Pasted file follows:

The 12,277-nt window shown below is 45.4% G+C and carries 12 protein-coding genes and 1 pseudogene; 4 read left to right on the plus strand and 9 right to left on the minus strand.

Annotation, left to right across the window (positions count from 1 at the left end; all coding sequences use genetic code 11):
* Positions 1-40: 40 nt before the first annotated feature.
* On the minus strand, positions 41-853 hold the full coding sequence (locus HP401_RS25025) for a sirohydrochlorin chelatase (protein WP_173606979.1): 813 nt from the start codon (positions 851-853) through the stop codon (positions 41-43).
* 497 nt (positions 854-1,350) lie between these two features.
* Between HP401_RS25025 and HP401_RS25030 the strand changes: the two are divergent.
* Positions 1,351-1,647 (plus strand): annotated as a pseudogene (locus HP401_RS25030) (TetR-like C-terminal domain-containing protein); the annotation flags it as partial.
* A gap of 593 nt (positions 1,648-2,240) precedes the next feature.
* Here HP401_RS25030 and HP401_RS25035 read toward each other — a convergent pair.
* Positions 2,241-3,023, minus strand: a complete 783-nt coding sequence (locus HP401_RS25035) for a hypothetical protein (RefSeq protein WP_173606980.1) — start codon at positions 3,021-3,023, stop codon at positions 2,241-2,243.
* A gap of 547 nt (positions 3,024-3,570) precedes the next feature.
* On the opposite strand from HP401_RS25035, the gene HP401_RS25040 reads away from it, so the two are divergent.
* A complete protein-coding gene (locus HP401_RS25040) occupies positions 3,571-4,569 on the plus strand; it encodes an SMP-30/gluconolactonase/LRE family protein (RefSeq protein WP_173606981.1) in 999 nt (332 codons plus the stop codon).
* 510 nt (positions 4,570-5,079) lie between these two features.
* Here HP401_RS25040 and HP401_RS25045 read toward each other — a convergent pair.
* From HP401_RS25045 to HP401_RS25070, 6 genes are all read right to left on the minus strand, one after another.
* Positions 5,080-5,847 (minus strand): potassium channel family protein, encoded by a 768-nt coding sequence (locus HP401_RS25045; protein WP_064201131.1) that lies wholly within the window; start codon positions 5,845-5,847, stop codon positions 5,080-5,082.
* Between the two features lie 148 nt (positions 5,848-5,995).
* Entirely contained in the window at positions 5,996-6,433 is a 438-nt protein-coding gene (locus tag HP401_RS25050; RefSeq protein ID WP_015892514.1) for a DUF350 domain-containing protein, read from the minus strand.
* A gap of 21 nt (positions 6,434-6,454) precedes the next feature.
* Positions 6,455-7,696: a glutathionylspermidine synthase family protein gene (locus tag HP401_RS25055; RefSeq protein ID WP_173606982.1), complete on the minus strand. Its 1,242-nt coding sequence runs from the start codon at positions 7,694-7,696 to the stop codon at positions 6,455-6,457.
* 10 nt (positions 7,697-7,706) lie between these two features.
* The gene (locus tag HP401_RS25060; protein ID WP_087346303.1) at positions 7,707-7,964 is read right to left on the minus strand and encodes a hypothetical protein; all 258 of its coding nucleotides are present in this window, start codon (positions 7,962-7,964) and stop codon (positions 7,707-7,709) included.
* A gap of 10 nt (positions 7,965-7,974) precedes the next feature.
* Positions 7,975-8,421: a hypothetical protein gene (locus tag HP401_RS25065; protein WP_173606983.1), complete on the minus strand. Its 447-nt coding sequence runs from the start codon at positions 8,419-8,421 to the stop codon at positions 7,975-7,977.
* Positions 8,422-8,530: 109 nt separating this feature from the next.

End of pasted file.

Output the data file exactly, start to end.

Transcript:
The 12,277-nt window shown below is 45.4% G+C and carries 12 protein-coding genes and 1 pseudogene; 4 read left to right on the plus strand and 9 right to left on the minus strand.

Annotation, left to right across the window (positions count from 1 at the left end; all coding sequences use genetic code 11):
* Positions 1-40: 40 nt before the first annotated feature.
* On the minus strand, positions 41-853 hold the full coding sequence (locus HP401_RS25025) for a sirohydrochlorin chelatase (protein WP_173606979.1): 813 nt from the start codon (positions 851-853) through the stop codon (positions 41-43).
* 497 nt (positions 854-1,350) lie between these two features.
* Between HP401_RS25025 and HP401_RS25030 the strand changes: the two are divergent.
* Positions 1,351-1,647 (plus strand): annotated as a pseudogene (locus HP401_RS25030) (TetR-like C-terminal domain-containing protein); the annotation flags it as partial.
* A gap of 593 nt (positions 1,648-2,240) precedes the next feature.
* Here HP401_RS25030 and HP401_RS25035 read toward each other — a convergent pair.
* Positions 2,241-3,023, minus strand: a complete 783-nt coding sequence (locus HP401_RS25035) for a hypothetical protein (RefSeq protein WP_173606980.1) — start codon at positions 3,021-3,023, stop codon at positions 2,241-2,243.
* A gap of 547 nt (positions 3,024-3,570) precedes the next feature.
* On the opposite strand from HP401_RS25035, the gene HP401_RS25040 reads away from it, so the two are divergent.
* A complete protein-coding gene (locus HP401_RS25040) occupies positions 3,571-4,569 on the plus strand; it encodes an SMP-30/gluconolactonase/LRE family protein (RefSeq protein WP_173606981.1) in 999 nt (332 codons plus the stop codon).
* 510 nt (positions 4,570-5,079) lie between these two features.
* Here HP401_RS25040 and HP401_RS25045 read toward each other — a convergent pair.
* From HP401_RS25045 to HP401_RS25070, 6 genes are all read right to left on the minus strand, one after another.
* Positions 5,080-5,847 (minus strand): potassium channel family protein, encoded by a 768-nt coding sequence (locus HP401_RS25045; protein WP_064201131.1) that lies wholly within the window; start codon positions 5,845-5,847, stop codon positions 5,080-5,082.
* Between the two features lie 148 nt (positions 5,848-5,995).
* Entirely contained in the window at positions 5,996-6,433 is a 438-nt protein-coding gene (locus tag HP401_RS25050; RefSeq protein ID WP_015892514.1) for a DUF350 domain-containing protein, read from the minus strand.
* A gap of 21 nt (positions 6,434-6,454) precedes the next feature.
* Positions 6,455-7,696: a glutathionylspermidine synthase family protein gene (locus tag HP401_RS25055; RefSeq protein ID WP_173606982.1), complete on the minus strand. Its 1,242-nt coding sequence runs from the start codon at positions 7,694-7,696 to the stop codon at positions 6,455-6,457.
* 10 nt (positions 7,697-7,706) lie between these two features.
* The gene (locus tag HP401_RS25060; protein ID WP_087346303.1) at positions 7,707-7,964 is read right to left on the minus strand and encodes a hypothetical protein; all 258 of its coding nucleotides are present in this window, start codon (positions 7,962-7,964) and stop codon (positions 7,707-7,709) included.
* A gap of 10 nt (positions 7,965-7,974) precedes the next feature.
* Positions 7,975-8,421: a hypothetical protein gene (locus tag HP401_RS25065; protein WP_173606983.1), complete on the minus strand. Its 447-nt coding sequence runs from the start codon at positions 8,419-8,421 to the stop codon at positions 7,975-7,977.
* Positions 8,422-8,530: 109 nt separating this feature from the next.